Steven: In terms of investment risks, particularly, because there’s a bunch of different risks that we’ll face in personal finance, I mention some of them later in the book, but sticking with investing, it’s really about the likelihood between where you are today and when you need the money; what is the chance that you could miss that target—that $40,000 a year in retirement? When you’re early in your savings, in your 20s, or mid 30s, you’re saving money and you have your whole life ahead of you, there’s a lot of time for two things to happen. One, if the market comes down it can recover and increase back in value. So the longer you have, the less risk there is that you’ll lose money in the stock market because it has historically trended up. And there’s reason for that. There’s all the value being created by the investments you own. The second piece that’s important is how long you have to change your behavior in response to anything that happens with your investments. If, for any reason, a particular investment that you have goes to zero… Let’s say you buy a leveraged real estate investment and something goes bad and you lose everything, you can factor that into the remainder of your life and decide, “Okay, now I’m going to save an extra 5 percent a year. I’m going to make that back up,” then you can still get back to your goal. Having a longer time horizon gives you two ways to manage the risk. You can either recover it through investments or you can change your behavior and your savings rate and get back to that goal. As we approach retirement (and even in retirement) those options don’t exist or they’re not as high. If you are 60 and you’re planning to retire at 67 or 68, you only have seven or eight years. And so there’s no guarantee that if the stock market declines significantly, that it will be back above where it is today by the time you retire. At that point you want to take on a bit less risk and have a balance of more secure investments like GICs and savings accounts. But you also know a person’s average age is increasing year-by-year so you might need that money for another 40 years to pay for your retirement. You can’t go entirely into bonds or else you just won’t get the return that you need in order to meet your goal. So you need that balance of equities and fixed-income. One option is, as you’re approaching retirement you can have a structured retirement approach where you have a laddered GIC. Let’s say you have a GIC expiring every year for the next five years. Right before you enter retirement, you set up a structure where you know that your next five years of sending is locked in and ready for you. And the remainder you can have in equities and continue like you were previously. And as the market moves, you decide whether to continue to roll over and buy new GISs or, should you hold off for a couple of years, not sell your equities and replenish the GICs. There are a lot of ways you can work to minimize the risk that you don’t achieve that goal for your retirement income.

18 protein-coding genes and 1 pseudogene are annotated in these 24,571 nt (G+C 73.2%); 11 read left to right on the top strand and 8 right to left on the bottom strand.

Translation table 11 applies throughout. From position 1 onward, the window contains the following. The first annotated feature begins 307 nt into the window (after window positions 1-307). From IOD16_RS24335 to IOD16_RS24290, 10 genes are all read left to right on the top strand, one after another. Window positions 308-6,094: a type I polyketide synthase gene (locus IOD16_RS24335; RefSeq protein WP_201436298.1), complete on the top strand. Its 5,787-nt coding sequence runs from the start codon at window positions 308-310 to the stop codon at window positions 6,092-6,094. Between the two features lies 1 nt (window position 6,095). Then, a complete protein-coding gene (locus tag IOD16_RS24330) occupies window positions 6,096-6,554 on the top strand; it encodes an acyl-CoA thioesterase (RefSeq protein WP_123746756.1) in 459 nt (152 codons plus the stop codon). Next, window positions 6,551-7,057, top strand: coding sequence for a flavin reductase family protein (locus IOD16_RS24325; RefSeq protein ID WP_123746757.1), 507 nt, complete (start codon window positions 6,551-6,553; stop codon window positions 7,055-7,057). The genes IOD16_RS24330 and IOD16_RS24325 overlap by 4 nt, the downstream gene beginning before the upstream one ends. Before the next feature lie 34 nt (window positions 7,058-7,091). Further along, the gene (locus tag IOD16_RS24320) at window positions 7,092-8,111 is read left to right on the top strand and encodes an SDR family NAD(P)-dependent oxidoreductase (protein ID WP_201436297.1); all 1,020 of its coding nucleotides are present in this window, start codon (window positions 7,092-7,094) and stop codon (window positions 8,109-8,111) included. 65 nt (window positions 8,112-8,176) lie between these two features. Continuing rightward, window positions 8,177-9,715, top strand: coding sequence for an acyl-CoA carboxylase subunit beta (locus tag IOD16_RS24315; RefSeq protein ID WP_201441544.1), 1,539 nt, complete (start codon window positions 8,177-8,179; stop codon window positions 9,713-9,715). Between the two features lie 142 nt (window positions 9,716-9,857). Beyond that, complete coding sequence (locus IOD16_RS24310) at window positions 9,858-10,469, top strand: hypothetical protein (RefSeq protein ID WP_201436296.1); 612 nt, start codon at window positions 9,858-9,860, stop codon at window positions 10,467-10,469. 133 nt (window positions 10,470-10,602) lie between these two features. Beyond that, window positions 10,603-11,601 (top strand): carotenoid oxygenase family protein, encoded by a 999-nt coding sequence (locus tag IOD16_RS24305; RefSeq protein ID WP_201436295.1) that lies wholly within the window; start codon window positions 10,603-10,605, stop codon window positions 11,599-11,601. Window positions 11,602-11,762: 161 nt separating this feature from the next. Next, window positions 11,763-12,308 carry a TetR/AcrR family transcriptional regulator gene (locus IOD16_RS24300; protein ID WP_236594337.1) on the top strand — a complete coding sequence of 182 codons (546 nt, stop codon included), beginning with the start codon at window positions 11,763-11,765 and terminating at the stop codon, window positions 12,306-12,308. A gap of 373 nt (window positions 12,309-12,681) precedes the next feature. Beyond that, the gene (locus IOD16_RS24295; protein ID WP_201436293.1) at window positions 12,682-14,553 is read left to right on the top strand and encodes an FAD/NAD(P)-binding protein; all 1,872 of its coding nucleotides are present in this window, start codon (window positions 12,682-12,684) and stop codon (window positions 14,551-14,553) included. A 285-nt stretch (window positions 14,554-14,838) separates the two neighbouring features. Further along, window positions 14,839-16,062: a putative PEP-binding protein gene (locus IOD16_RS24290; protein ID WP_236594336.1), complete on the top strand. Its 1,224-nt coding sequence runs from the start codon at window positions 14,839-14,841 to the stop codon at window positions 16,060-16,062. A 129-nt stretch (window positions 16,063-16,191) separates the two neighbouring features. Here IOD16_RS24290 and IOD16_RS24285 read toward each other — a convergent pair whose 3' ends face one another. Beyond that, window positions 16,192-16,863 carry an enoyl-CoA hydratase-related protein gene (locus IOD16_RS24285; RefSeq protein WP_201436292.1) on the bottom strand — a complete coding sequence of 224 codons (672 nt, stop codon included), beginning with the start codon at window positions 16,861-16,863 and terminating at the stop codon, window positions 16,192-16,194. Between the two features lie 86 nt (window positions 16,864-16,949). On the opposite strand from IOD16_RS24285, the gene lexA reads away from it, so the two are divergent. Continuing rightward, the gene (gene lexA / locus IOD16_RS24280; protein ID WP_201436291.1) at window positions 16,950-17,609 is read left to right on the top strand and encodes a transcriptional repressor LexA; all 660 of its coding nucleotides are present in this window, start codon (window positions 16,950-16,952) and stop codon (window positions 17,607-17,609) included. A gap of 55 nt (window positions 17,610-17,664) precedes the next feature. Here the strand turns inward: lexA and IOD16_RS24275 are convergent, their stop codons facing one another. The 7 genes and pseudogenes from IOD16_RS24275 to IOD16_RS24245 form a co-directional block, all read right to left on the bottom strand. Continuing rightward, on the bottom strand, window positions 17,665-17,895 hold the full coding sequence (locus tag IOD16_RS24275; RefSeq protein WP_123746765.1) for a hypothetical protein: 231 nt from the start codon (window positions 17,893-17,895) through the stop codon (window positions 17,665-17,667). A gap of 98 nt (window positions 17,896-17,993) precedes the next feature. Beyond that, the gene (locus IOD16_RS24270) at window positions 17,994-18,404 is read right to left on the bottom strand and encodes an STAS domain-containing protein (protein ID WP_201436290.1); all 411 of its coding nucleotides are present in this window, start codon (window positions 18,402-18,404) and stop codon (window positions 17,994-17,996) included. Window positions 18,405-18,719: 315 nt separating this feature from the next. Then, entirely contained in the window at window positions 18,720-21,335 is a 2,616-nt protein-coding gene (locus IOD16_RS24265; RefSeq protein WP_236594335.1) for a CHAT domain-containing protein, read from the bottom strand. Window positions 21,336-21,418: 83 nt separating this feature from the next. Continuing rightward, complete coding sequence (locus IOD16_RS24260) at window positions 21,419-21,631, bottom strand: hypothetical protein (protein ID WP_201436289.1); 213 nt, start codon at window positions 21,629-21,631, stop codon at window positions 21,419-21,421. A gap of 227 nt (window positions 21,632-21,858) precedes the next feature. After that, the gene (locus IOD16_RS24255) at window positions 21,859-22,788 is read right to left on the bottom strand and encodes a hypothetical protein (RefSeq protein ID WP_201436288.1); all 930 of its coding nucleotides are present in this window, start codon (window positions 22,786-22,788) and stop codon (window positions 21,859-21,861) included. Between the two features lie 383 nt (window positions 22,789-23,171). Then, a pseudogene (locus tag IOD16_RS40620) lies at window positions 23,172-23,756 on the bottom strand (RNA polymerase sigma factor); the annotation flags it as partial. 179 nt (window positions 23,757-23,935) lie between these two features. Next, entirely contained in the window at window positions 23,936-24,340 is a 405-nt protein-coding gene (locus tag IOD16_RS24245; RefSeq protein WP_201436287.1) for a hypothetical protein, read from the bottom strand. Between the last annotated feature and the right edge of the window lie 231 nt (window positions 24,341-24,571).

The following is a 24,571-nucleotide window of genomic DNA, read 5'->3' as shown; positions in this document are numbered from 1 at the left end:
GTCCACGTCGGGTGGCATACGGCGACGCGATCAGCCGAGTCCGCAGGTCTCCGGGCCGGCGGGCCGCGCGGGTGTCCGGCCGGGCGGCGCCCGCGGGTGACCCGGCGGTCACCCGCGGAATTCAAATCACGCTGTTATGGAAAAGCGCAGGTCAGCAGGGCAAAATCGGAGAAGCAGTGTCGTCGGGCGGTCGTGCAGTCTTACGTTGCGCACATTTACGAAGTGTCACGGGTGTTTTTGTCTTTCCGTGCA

Tom: Something you brought up there, too, is important; you could be in retirement for 30 plus years. Some of the books out there that are very popular were written a long time ago. It’s becoming more and more a thing where some of that advice may not hold up still because, if you still have 30 years for some of that money, you definitely want to keep some in stocks. You’re taking that extra risk but it’s sort of spent over a long time. So there’s some safety there. And I hate to use a gambling term, but the idea of taking some money off the table seems good to me. I like the idea where, yes, it’s not going to grow as much—barely beyond inflation. But at least you know that’s your money for that year if you’re structuring it that way. That’s the money you’re going to spend each of those GIC years and the stock portion is going to continue for up to 30 years in your retirement and keep growing that way.